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Has Microsoft Proved It's a Better Growth Stock Than Alphabet?

Motley Fool - Thu Nov 2, 2023

Microsoft(NASDAQ: MSFT) and Alphabet(NASDAQ: GOOG)(NASDAQ: GOOGL) are two tech giants that have become fierce rivals over the years. Both have been terrific growth investments with their three-year returns looking very comparable: Microsoft is up 65%, and Alphabet trails only slightly with gains of around 60%.

But with a major acquisition in Activision in the books and ChatGPT looking like a better chatbot than Bard, has Microsoft proved to be the better growth stock?

Microsoft has several growth opportunities

What stands out about Microsoft's business is that there is a lot of potential for the company to get bigger. It is rolling out artificial intelligence (AI) features on its already popular Office suite of products. It has invested billions in ChatGPT maker OpenAI, and Microsoft projects that it could generate $10 billion in annual revenue due to AI.

But Microsoft is more than just an AI stock. Last quarter, which ended on Sept. 30, the company generated better than 20% revenue growth from multiple product categories, including Azure (29%), Dynamics 365 (28%), Microsoft Cloud (24%), and server products (21%).

The company has a key growth opportunity in gaming now that it closed on its acquisition of Activision Blizzard, which makes the Call of Dutyfranchise. Sales from Xbox content and services rose at a modest 13% last quarter, but with the acquisition, Microsoft could have an opportunity to help expand that business.

With so many growth opportunities, it's hard to not like Microsoft as a long-term investment.

Alphabet has a couple of amazing assets to build around

Alphabet might not have as broad a business as Microsoft, but it does have two highly coveted assets in Google Search and YouTube. Through those two assets, the company generated $59.6 billion in advertising revenue last quarter (which also ended in September).

That's more revenue than Microsoft reported ($56.5 billion) across all of its different product categories. In total, Alphabet reported $76.7 billion in sales when including Google Cloud and other Google services.

Investors who are fretting over Google Cloud growing at a slower rate (22%) than Microsoft Cloud last quarter are overlooking the long-term potential of Alphabet. Bard is less popular than ChatGPT right now, but Alphabet's real ChatGPT rival is not here just yet. The company is still working on Gemini, an AI model that it says should be a more formidable competitor.

The one risk that throws a wrench into all this is the ongoing antitrust suit the U.S. government launched against Google for its search dominance this year. But a resolution might not come until next year at the earliest. The good news is that it could end up simply being a fine. Microsoft survived attempts to break up its business, and officials haven't broken up Meta Platforms despite efforts do so.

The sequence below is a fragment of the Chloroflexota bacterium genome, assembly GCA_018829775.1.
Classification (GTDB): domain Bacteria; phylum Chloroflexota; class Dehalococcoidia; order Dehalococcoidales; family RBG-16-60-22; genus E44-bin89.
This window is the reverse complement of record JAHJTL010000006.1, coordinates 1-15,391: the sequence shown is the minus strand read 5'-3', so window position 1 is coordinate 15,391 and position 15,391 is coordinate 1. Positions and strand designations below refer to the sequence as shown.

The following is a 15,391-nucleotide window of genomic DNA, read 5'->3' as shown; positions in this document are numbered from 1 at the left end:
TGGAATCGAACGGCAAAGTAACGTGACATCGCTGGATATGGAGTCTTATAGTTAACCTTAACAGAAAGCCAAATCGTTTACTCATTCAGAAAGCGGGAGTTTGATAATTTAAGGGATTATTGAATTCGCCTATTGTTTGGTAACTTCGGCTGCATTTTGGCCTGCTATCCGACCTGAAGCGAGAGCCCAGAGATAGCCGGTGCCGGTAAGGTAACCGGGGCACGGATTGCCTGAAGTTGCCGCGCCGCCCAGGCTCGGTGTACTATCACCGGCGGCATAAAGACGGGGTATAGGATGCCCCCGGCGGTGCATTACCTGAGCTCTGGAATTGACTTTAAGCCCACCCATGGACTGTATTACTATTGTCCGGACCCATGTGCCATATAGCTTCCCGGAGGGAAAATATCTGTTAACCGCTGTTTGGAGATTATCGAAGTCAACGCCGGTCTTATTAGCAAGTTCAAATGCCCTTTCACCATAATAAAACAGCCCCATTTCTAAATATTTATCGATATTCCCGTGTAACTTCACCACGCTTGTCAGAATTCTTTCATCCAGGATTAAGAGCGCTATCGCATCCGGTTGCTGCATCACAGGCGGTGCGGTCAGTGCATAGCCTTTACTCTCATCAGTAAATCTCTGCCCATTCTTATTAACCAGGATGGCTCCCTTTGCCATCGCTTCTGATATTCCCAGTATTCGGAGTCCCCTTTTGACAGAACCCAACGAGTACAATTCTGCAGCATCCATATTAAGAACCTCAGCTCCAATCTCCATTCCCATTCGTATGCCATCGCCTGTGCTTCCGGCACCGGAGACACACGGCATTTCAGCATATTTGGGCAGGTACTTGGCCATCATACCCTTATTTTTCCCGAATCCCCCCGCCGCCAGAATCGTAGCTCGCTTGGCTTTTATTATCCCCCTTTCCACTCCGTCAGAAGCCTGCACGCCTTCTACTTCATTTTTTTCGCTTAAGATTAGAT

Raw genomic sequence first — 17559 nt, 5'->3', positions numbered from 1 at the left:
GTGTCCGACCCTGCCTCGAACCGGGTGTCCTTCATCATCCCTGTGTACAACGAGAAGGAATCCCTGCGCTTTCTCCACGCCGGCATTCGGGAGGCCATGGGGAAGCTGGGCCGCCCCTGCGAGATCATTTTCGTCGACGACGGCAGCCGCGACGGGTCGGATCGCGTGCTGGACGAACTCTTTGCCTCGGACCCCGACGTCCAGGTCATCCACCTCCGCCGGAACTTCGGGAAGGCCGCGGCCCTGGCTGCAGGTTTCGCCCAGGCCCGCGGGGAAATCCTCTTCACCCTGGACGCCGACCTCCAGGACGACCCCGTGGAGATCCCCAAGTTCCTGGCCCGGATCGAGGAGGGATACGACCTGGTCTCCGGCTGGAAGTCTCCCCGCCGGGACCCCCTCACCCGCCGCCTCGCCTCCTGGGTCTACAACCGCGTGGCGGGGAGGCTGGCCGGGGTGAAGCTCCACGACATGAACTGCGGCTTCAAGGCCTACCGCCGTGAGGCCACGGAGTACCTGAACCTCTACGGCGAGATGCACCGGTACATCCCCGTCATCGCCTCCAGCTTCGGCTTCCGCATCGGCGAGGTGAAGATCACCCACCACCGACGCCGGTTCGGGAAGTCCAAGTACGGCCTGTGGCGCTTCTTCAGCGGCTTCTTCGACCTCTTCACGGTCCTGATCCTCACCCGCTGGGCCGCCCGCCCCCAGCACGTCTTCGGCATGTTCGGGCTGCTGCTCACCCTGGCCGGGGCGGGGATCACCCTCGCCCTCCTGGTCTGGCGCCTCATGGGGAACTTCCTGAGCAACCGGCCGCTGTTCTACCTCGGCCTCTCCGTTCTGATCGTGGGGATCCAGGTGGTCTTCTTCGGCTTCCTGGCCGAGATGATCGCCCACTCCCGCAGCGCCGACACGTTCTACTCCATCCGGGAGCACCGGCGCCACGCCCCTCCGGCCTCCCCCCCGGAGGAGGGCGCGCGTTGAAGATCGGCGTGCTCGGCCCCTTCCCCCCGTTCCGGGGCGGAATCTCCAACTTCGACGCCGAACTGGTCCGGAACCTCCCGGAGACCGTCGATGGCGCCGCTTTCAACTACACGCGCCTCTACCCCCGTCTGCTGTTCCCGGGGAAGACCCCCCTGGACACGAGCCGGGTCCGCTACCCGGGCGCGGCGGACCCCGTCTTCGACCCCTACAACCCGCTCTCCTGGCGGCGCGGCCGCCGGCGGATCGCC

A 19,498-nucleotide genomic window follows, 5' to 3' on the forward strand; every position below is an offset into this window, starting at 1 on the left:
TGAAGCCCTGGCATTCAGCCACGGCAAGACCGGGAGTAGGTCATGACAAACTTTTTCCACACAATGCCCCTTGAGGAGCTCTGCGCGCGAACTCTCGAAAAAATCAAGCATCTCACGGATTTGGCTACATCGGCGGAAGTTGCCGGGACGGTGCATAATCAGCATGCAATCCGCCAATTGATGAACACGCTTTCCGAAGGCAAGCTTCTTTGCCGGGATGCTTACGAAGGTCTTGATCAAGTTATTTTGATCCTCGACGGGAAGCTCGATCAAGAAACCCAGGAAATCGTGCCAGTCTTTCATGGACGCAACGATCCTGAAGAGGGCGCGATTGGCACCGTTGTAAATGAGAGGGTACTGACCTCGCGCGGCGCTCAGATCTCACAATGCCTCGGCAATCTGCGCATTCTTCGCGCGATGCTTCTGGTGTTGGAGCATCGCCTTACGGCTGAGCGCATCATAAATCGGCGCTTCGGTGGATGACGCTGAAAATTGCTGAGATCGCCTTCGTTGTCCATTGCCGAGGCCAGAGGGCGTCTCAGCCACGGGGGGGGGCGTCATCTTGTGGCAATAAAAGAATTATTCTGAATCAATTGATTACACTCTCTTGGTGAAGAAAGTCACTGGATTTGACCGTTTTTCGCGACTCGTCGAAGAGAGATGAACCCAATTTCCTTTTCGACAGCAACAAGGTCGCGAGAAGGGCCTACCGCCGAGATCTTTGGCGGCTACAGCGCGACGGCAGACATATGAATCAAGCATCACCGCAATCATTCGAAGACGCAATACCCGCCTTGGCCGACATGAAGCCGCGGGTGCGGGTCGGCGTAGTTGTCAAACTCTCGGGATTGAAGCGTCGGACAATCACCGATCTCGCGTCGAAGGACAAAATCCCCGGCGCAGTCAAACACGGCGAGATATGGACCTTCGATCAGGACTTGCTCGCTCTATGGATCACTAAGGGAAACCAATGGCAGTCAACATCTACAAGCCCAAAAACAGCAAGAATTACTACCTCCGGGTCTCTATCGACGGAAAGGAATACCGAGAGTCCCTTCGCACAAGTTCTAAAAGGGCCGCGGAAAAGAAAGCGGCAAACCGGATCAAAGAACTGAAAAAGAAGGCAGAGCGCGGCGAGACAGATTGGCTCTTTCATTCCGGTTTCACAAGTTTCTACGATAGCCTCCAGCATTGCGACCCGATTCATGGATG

A breakup of Alphabet doesn't appear to be a huge risk at this point. Even with Microsoft Windows being the dominant operating system on personal computers, Bing has less than 9% of the total search-engine market share on desktops, and Google sits comfortably in first place at almost 84%.

There's more to it than just Google being the default; Google's search functionality might simply be better than Bing's, which is not something Microsoft executives want to admit.

Despite the hype, Microsoft isn't the better growth stock

Microsoft is trading at 33 times its earnings while Alphabet trades at a multiple of only 24. Investors are paying more of a premium for Microsoft because it has been making more noise relating to AI, especially with ChatGPT being part of its team and many investors recalling that Bard was the AI that fumbled in its opening demo. It wasn't a great start for Alphabet, but that doesn't mean the company won't finish strong.

Alphabet's business isn't as diverse as Microsoft's, but that also means it can be more focused on finding ways to enhance YouTube and Google with AI. Alphabet can be a better-run business with this focus.

Also, Alphabet has beaten Microsoft on search, and although it stumbled out of the gate with AI, I'm confident it can be the winner there as well. Growth investors are getting more value for their money with Alphabet right now, and that is the stock I see as being the better growth investment in the long run.

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Suzanne Frey, an executive at Alphabet, is a member of The Motley Fool's board of directors. Randi Zuckerberg, a former director of market development and spokeswoman for Facebook and sister to Meta Platforms CEO Mark Zuckerberg, is a member of The Motley Fool's board of directors. David Jagielski has no position in any of the stocks mentioned. The Motley Fool has positions in and recommends Alphabet, Meta Platforms, and Microsoft. The Motley Fool has a disclosure policy.

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